The Clash at the Heart of Democracy and Capitalism

The stated goal of both liberals and conservatives is the same: construct a politics that is most beneficial for the country and its citizens. The difference is that conservatives build their politics on items of faith, and persist with them in the face of endless evidence that they do not work. Liberals build on pragmatism, and commonly discard ideas that do not work.

The primary purpose of a democracy is to protect the interests of the people. If it were not so, it wouldn’t be called democracy (demos = people). When this devolves into protecting the interests of the rich, particularly at the expense of the people, democracy is lost. This is the direction the United States has been moving for some four decades under the benign guidance of rich conservatives.

The political goal of liberals
and conservatives is the same.

The reason for this misdirection is the conservative worship of capitalism, and the inherent clash between capitalism and democracy. The goal of democracy is to bring liberty and prosperity to everyone. The goal of capitalism is to bring all profit to business owners. Maximizing profit for owners means compromising the lives and wellbeing of workers and their families. Proof that this has happened lies in the decrease of wealth we see for practically everyone but the rich in recent decades.

The essential political clash is that conservatives believe a very rich upper class will create the greatest overall wealth by a spillover or “trickle down” effect, and cannot accept the abundant evidence that contradicts this faith. And it is faith, the same kind of faith that religions require, that is not amenable to logic and reason.

We have had four decades where
trickling failed to occur.

Republicans suppressed the Nov. 1 report of the nonpartisan Congressional Budget Office because it showed once again that concentrated wealth does not translate to affluence for everyone, a violation of their faith. We have had endless reports over four decades where trickling failed to occur, in which the rich accumulated vast wealth, low income workers slipped deeper into poverty and distress, and the country registered record levels of inequality. A major IMF study found that in every case and every country, enriching the rich was followed by contraction of the national economy. Yet this zombie keeps staggering forward, refusing to die even after being killed dozens of times. An additional release by the Congressional Budget Office Dec. 13 stated yet again that giving money to the rich does not improve economic growth, nor would a tax increase for the rich hurt it. Republicans seem incapable of acknowledging any such finding, and can only respond by suppressing anything that disagrees with their magic fairy tale.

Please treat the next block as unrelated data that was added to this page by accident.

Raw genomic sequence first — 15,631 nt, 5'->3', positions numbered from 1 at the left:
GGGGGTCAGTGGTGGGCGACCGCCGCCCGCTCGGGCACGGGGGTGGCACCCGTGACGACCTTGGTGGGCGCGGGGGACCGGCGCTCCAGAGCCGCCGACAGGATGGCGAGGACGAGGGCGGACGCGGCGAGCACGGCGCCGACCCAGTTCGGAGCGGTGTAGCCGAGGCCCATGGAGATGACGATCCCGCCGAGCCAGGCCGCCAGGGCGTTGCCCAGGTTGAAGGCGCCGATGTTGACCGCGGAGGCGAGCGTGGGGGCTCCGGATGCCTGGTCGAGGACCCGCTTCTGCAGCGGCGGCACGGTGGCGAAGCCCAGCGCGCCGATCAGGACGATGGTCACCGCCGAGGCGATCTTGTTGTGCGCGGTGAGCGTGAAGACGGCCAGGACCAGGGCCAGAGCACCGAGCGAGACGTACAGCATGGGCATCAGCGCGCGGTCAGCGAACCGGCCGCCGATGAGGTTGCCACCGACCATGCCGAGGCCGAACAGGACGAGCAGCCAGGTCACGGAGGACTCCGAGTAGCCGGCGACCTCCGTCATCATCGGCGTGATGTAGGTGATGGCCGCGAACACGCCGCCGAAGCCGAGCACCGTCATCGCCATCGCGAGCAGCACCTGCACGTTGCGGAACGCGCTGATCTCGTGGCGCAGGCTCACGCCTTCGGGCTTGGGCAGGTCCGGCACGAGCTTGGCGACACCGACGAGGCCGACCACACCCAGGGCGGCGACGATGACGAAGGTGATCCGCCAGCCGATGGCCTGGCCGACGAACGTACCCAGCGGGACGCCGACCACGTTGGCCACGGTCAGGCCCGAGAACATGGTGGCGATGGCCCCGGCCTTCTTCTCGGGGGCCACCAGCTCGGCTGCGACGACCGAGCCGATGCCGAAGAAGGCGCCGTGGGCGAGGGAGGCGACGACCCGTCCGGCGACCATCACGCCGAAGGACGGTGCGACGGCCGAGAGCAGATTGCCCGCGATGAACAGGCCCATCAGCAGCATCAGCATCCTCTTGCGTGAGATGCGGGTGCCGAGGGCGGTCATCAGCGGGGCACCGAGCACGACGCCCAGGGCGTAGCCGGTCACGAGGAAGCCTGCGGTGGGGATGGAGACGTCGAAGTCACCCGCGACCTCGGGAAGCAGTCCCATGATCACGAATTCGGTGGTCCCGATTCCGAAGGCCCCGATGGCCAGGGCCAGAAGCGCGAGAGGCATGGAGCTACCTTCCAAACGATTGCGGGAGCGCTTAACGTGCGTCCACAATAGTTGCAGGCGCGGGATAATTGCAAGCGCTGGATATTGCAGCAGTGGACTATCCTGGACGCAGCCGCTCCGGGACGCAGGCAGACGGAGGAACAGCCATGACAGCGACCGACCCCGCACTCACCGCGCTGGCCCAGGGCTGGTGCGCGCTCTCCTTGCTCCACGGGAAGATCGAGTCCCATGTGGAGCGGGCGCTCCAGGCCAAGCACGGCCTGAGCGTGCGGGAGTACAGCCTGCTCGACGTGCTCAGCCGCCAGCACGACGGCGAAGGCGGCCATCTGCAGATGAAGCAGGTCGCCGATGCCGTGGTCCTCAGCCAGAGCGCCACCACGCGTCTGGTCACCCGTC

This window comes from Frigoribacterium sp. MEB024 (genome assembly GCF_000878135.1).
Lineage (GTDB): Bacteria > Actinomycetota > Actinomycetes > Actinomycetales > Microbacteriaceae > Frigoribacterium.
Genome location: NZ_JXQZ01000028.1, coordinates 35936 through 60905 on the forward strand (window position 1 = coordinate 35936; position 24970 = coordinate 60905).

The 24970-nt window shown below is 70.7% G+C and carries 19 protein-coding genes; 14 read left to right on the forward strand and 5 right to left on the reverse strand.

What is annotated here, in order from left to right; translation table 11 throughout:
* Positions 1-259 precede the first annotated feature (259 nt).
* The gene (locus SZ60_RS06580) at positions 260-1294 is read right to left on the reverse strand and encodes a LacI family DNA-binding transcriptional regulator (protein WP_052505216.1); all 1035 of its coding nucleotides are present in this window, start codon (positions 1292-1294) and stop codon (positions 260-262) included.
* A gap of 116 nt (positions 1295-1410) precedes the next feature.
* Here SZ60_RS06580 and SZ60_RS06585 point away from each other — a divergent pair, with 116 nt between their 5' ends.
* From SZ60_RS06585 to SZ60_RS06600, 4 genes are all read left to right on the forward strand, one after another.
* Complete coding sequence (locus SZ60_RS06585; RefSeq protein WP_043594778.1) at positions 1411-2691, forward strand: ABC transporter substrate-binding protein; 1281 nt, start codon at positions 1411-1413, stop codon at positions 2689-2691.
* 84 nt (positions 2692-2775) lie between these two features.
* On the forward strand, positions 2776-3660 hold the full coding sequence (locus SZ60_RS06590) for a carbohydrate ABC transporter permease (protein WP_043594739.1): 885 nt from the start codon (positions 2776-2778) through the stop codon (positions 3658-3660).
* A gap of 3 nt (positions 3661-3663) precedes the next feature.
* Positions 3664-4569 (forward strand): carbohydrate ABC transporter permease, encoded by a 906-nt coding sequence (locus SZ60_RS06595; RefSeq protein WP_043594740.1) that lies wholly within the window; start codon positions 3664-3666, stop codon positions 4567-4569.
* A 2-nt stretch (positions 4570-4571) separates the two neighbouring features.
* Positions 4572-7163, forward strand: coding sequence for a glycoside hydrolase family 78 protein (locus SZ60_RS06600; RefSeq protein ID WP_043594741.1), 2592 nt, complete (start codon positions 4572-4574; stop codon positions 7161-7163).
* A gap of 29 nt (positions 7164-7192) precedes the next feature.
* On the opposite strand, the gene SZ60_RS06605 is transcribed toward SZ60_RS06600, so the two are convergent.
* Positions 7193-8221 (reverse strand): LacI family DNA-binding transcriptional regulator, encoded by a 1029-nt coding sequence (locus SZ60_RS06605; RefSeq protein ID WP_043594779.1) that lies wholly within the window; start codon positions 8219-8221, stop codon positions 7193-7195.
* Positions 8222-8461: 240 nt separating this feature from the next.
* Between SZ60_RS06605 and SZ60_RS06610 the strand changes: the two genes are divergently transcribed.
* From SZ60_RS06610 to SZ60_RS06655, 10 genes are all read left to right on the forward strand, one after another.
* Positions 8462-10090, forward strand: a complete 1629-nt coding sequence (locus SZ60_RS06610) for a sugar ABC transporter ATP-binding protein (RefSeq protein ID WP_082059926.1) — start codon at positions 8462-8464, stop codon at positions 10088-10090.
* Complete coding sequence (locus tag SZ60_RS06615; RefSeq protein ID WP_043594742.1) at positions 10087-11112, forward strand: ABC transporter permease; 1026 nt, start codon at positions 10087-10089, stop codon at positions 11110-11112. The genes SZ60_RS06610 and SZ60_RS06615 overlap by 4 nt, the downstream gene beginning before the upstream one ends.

Capitalism is inherently greedy. Wealth accrues to the owners, and reaches others only to the degree that this causes the owners’ wealth to increase. When the owners feel they are no longer being sufficiently enriched, they turn to the workers as a source for their continued enrichment, by outlawing labor unions or other steps that harm workers. The general trend is that the many workers lose in some way so that the continuous enrichment of the few owners is uninterrupted.

Republicans suppressed the recent report
of the nonpartisan CBO
because it showed once again
that concentrated wealth
does not translate to affluence for everyone.

These negative characteristics of capitalism are an inherent part of capitalism itself. If you embrace capitalism, you embrace these capitalist imperatives. If not kept in balance, the natural tendencies of uncontrolled capitalism are virtually all negative: great inequality, exploitation of workers, destruction of the environment, and so on.

Not all companies behave badly, but significant numbers of them do. These are companies that care not about the fortunes of their workers. They are unconcerned that a significant illness would devastate all the members of a worker’s family. Take the Twinkies people, now bankrupt as a result of stagnant and stupid mismanagement. Even as the company was going under, it attacked their union contract promises and blamed the union for the company’s demise, while at the same time employee pensions were raided to bestow multi-million dollar bonuses upon incompetent upper management. This is what the writer Dan Essrow calls “CEO shakedown”, as workers are blamed and management steals millions.

But there are ways that the excesses of capitalism can be tamed, so that the overall effect is benign and beneficial to all. The three primary ways to control the excesses of capitalism are labor unions, worker-owned companies, and governmental laws and regulations. Republicans disapprove of all of these. They prefer magic fairy tales.


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